December 14, 2017
(+++) MAKING IT PERSONAL
Verdi: Rigoletto. Dmitri Hvorostovsky, Nadine Sierra, Francesco Demuro, Andrea Mastroni, Oksana Volkova; Men of the Kansas State Choir and Kansas City Symphony Orchestra conducted by Constantine Orbelian. Delos. $22.99 (2 CDs).
Bach: Partita No. 2 in C Minor, BWV 826; Italian Concerto in F, BWV 971; The Well-Tempered Clavier, Book I—Prelude and Fugue in C Minor, BWV 847; The Well-Tempered Clavier, Book II—Preludes and Fugues in C-Sharp, BWV 872, and D Minor, BWV 875; Chaconne from Violin Partita No. 2 in D minor, BWV 1004. Simone Leitão, piano. MSR Classics. $12.95.
Terry Riley: The Palmian Chord Ryddle; At the Royal Majestic. Tracy Silverman, electric violin; Todd Wilson, Martin Foundation concert organ; Nashville Symphony conducted by Giancarlo Guerrero. Naxos. $12.99.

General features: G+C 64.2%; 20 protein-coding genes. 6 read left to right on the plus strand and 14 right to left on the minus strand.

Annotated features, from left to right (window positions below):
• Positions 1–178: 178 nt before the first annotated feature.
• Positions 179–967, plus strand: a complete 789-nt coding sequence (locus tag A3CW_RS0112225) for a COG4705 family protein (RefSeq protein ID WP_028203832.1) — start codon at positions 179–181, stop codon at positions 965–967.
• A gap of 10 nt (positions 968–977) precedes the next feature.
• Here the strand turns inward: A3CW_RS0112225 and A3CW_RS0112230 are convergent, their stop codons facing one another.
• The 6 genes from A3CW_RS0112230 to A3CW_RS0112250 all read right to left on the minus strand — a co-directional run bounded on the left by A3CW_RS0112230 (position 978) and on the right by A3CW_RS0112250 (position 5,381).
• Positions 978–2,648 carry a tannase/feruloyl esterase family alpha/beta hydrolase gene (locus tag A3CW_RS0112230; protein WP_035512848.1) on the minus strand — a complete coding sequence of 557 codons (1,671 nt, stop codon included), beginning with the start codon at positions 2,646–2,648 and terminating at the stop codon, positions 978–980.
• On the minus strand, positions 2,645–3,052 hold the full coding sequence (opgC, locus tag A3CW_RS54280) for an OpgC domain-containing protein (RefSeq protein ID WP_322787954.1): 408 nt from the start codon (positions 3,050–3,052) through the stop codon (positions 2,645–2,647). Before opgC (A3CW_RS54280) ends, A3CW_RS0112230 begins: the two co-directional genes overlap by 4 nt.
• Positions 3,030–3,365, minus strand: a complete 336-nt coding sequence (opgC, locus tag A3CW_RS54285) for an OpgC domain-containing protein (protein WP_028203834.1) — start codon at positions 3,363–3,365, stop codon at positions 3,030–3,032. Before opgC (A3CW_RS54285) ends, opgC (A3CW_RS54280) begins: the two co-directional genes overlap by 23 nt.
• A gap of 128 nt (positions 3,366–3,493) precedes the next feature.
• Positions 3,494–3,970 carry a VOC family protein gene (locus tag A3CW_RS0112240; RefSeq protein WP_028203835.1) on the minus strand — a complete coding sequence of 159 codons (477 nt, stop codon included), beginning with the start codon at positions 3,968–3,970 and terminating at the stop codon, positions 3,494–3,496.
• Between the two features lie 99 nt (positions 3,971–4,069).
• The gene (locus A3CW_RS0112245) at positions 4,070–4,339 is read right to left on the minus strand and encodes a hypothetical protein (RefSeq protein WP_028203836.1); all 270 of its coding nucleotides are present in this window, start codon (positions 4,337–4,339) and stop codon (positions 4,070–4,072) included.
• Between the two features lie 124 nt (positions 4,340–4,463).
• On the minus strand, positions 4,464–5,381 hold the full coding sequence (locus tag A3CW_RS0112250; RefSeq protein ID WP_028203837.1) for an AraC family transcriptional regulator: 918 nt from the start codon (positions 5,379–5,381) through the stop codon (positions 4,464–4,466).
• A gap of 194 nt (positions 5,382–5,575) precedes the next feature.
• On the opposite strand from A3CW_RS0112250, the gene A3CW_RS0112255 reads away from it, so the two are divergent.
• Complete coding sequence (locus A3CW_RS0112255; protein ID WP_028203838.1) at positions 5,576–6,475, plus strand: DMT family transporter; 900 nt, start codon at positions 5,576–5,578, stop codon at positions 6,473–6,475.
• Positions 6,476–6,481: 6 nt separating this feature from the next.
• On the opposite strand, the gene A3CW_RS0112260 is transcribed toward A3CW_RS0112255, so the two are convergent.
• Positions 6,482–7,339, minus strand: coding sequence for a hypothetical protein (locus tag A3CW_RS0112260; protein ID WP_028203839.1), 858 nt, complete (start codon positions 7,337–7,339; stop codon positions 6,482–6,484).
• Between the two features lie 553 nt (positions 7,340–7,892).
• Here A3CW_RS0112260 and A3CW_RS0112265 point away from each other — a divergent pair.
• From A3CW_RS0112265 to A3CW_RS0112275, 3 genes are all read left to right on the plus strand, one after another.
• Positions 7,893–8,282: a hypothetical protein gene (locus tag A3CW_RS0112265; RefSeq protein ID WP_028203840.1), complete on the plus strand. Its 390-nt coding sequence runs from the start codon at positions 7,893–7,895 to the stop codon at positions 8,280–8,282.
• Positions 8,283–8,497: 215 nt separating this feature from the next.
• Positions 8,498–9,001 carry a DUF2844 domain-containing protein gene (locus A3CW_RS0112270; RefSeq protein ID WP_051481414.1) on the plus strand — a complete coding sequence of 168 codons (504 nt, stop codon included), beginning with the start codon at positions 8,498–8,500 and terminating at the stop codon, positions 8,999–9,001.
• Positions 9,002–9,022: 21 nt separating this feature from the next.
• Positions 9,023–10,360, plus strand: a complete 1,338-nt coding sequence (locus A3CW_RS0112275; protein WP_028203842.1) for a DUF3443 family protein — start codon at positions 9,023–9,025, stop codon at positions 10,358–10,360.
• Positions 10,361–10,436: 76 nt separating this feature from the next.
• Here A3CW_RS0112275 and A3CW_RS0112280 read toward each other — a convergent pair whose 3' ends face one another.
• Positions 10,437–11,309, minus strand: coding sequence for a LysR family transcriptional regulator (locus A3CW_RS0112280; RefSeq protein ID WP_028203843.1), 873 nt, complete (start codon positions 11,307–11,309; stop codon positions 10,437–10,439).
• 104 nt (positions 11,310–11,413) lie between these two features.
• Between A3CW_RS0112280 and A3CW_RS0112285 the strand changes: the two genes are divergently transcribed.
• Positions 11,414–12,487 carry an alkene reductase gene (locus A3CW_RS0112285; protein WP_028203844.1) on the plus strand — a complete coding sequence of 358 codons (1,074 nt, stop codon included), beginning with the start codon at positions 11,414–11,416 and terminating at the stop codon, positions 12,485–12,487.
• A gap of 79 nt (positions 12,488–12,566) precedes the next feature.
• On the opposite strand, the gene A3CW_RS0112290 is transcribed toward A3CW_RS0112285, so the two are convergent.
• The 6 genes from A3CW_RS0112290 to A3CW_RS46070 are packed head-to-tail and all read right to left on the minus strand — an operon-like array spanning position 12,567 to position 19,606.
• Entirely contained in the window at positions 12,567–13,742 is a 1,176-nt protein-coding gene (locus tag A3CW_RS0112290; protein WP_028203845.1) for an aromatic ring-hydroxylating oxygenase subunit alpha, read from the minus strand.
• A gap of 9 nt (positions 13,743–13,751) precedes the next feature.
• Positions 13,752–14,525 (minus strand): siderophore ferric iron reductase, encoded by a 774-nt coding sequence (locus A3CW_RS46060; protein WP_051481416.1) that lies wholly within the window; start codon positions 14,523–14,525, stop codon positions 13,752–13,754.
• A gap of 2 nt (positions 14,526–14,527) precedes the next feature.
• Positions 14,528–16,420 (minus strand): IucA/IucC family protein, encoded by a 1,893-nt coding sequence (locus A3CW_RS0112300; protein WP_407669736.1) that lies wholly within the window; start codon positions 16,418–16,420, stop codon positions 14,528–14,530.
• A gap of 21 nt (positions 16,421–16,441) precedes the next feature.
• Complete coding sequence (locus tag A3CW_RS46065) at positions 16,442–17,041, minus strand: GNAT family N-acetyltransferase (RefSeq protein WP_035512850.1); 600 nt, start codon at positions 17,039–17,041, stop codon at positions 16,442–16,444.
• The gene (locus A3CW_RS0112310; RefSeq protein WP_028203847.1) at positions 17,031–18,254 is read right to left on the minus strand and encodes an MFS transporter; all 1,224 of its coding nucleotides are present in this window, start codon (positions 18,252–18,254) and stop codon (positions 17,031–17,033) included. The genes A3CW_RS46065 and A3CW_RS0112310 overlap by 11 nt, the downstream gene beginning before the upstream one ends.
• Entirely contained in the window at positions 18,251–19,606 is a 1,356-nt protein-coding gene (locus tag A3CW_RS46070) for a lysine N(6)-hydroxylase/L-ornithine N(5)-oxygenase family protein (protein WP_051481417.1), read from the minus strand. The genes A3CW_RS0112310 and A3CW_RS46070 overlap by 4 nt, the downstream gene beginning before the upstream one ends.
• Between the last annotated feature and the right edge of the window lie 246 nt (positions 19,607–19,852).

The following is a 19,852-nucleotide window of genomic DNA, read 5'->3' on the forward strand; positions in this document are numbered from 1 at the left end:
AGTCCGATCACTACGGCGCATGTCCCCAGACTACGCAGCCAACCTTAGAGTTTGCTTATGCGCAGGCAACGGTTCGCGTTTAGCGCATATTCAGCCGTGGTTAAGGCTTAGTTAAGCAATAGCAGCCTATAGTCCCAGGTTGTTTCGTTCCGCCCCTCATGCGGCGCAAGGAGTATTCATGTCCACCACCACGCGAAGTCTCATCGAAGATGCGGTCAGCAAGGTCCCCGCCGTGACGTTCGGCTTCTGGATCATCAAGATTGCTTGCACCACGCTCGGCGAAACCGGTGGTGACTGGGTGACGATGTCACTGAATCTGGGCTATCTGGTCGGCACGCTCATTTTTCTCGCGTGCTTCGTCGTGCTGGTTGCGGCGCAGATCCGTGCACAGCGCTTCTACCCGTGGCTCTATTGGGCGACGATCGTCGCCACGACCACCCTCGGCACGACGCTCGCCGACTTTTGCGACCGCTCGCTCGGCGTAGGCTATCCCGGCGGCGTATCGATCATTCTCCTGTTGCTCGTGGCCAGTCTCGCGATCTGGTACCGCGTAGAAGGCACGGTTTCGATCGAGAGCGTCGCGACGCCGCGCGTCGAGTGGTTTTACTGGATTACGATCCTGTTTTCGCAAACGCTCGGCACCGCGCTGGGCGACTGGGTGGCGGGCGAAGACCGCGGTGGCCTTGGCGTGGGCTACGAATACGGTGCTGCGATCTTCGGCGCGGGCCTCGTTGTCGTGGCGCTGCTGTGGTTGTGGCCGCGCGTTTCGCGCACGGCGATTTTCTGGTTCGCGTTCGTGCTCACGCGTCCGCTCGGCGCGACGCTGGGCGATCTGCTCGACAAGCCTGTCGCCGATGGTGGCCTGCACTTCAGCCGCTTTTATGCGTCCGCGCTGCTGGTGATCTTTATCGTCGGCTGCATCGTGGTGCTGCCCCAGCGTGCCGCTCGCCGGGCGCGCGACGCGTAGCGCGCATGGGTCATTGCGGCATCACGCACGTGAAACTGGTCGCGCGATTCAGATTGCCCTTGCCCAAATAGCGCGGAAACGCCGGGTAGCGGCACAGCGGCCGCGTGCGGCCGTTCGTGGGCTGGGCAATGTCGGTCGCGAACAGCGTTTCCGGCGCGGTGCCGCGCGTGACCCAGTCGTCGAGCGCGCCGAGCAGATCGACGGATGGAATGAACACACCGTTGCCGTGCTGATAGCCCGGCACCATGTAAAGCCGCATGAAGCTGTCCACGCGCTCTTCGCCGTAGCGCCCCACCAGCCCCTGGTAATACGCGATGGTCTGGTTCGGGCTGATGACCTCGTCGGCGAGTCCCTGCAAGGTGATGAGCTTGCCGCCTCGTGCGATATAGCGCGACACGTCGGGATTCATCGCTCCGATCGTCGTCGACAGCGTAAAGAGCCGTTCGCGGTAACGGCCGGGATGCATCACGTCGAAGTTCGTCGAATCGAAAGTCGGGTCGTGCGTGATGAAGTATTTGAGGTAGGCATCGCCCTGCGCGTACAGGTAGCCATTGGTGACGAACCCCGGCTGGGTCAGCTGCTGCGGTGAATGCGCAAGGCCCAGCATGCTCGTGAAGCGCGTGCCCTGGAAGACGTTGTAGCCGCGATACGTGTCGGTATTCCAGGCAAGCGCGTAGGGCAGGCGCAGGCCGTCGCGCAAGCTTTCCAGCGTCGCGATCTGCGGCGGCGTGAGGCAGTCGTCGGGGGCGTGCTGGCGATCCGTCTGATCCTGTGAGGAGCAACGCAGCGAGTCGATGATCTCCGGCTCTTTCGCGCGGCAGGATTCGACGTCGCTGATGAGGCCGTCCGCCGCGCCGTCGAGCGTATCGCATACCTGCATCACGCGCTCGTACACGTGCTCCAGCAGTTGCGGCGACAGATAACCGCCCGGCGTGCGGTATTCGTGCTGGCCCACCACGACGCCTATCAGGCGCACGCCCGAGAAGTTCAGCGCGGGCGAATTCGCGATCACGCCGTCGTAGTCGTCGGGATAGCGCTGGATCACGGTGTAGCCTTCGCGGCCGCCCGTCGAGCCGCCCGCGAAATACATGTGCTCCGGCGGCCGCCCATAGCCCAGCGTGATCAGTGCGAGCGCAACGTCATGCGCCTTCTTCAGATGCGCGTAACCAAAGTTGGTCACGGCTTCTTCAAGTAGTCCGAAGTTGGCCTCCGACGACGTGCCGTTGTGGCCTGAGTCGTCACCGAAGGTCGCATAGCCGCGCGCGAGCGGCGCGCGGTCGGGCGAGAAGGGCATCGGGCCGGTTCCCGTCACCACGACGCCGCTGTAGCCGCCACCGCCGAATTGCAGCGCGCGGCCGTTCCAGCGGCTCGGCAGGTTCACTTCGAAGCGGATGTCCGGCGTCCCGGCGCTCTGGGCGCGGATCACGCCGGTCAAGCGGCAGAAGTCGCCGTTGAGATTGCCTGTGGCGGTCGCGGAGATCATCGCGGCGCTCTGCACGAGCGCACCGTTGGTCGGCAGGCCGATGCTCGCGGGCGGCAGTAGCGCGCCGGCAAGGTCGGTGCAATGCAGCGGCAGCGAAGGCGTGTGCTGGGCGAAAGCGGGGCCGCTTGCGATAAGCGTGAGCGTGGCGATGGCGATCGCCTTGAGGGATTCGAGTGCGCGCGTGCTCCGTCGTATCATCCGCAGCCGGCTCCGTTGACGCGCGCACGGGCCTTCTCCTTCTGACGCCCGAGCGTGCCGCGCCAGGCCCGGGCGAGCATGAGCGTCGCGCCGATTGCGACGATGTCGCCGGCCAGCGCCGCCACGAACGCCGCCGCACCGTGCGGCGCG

It is often the highly personal connection of some recordings to the performers and/or composers that represents their biggest attraction. The primary reason for having the new Delos recording of Verdi’s Rigoletto is to hear baritone Dmitri Hvorostovsky in the title role – especially so now that the release stands as a memorial to the much-admired singer. Hvorostovsky, who recently died of brain cancer, had officially retired from the opera stage in 2016, a year after the brain-tumor diagnosis was made. As a result, this two-CD set – his only complete recording of Rigoletto – must be seen as a major event for his fans. That would be so even if he gave a less-than-stellar performance in the tile role. But in fact, if Hvorostovsky is not quite at his best here, he is very close to it, in part because he is willing to sing against the usual super-mellow vocal sound that his fans knew and loved. His very first appearance, in which he snarlingly mocks the cuckolded Count Ceprano, is so coarse that listeners may wonder what happened to the Hvorostovsky smoothness. It turns out, though, that he is simply holding it for the right time – that being his tender and feelingly sung duet with his daughter, Gilda (Nadine Sierra, whose voice is delicate but has enough body to stand up to Hvorostovsky in that duet and to punch through the orchestra when necessary). If there remains any doubt about Hvorostovsky’s command of the Rigoletto role, it is dispelled in the second act with his strong, impassioned Cortigiani, vil razza dannata. However, when Hvorostovsky is not front-and-center in this production, the performance, while fine, lacks a certain sparkle. Francesco Demuro has a rather thin and nasal tenor sound as the Duke of Mantua, certainly not unpleasant but scarcely compelling – except at one crucial moment, when he actually hits the high D in his cabaletta, Possente amor mi chiama. Bass Andrea Mastroni is a one-dimensional hulk of an assassin as Sparafucile, and mezzo-soprano Oksana Volkova is alluring but rather characterless as his sister, Maddalena. The choir and Kansas City Symphony Orchestra are rather characterless, too, or perhaps “colorless” describes the fairly bland sound better. Whichever it is, the issue appears to be conductor Constantine Orbelian, whose long association with Hvorostovsky here leads to so intense a focus on the baritone that pretty much everything else about Rigoletto fades toward the background. This recording will bring Hvorostovsky’s fans a great deal of pleasure, all the more so as a memorial release. But it is scarcely an ideal presentation of Verdi’s hyper-melodramatic opera, whose original title of La maledizione ideally would inform all the activity.